I have been interested in foundations for a while, especially categories as foundations. I am of the opinion that, as long as we present the theory of categories in SET, we will not be able to give a reasonable justification for categories as a foundation. (that could be a question: does the persistent presentation of the theory of categories in SET preclude it from taking its place as a foundation?)
How else can we present the theory of categories?
What, in your mind, is a foundation anyway? To me, it is a way to express ideas (language with syntax or diagrammatic calculus or other mysterious thing) and have reasoning that we all agree on because it has precise rules.
My next question is about how to present the theory of categories in a linear logic. I am working on a few intuitions about how to have such a thing. First is the intimate link between linear logic, and the geometry of tensor calculus. Second, we normally think of the geometry of tensor calculus as being only about one particular kind of category. However, the basic reasoning in GTC is about planar graphs. Categories are exactly planar graphs with extra data over the edges. Thus, GTC is also a place to reason about categories in general, not just a particular brand of category.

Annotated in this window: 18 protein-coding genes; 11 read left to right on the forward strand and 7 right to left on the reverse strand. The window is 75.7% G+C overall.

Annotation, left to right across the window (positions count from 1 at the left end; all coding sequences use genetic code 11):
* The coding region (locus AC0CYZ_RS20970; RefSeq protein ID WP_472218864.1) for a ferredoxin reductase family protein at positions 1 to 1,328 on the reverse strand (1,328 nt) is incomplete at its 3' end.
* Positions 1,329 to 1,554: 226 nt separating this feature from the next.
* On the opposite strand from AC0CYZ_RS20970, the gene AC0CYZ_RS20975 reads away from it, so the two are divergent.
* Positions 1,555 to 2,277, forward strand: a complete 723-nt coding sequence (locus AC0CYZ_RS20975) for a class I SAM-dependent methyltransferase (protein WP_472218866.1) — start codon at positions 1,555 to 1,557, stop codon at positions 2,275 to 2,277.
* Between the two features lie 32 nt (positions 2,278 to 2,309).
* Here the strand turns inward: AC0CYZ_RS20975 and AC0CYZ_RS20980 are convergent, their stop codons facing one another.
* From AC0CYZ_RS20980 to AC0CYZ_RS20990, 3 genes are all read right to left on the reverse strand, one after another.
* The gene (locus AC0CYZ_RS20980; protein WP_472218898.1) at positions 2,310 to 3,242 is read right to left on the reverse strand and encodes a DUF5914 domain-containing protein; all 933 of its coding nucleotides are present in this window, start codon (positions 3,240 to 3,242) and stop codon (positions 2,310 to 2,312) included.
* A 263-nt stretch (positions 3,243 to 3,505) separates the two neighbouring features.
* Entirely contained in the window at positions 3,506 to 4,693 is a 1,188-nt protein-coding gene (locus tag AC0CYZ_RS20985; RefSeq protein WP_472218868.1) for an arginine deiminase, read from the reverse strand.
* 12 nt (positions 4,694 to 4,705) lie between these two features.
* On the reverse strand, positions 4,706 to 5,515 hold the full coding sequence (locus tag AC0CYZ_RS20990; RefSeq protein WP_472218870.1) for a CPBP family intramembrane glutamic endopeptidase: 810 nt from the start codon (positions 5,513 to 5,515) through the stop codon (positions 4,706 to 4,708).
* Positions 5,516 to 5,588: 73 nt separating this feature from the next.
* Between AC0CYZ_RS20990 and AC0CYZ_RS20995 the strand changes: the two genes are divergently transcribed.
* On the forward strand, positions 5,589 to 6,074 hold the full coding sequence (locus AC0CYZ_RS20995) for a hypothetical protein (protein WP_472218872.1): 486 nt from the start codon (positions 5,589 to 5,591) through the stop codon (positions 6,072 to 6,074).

Is it possible to present the theory of categories in a linear logic and would this presentation not be more of a diagrammatic presentation? GTC comes with a calculational tool. It is a diagrammatic calculus.
Swapping morphisms for arrows in categorical diagrams was a huge turning point for physics: See Markopolou and also see Panangaden, Blut, Ivanov and see Coecke,Abramsky. This swap opened up the diagrammatic calculus. Maybe we should feed this simple change back to category theory as a means of making it more of a foundation.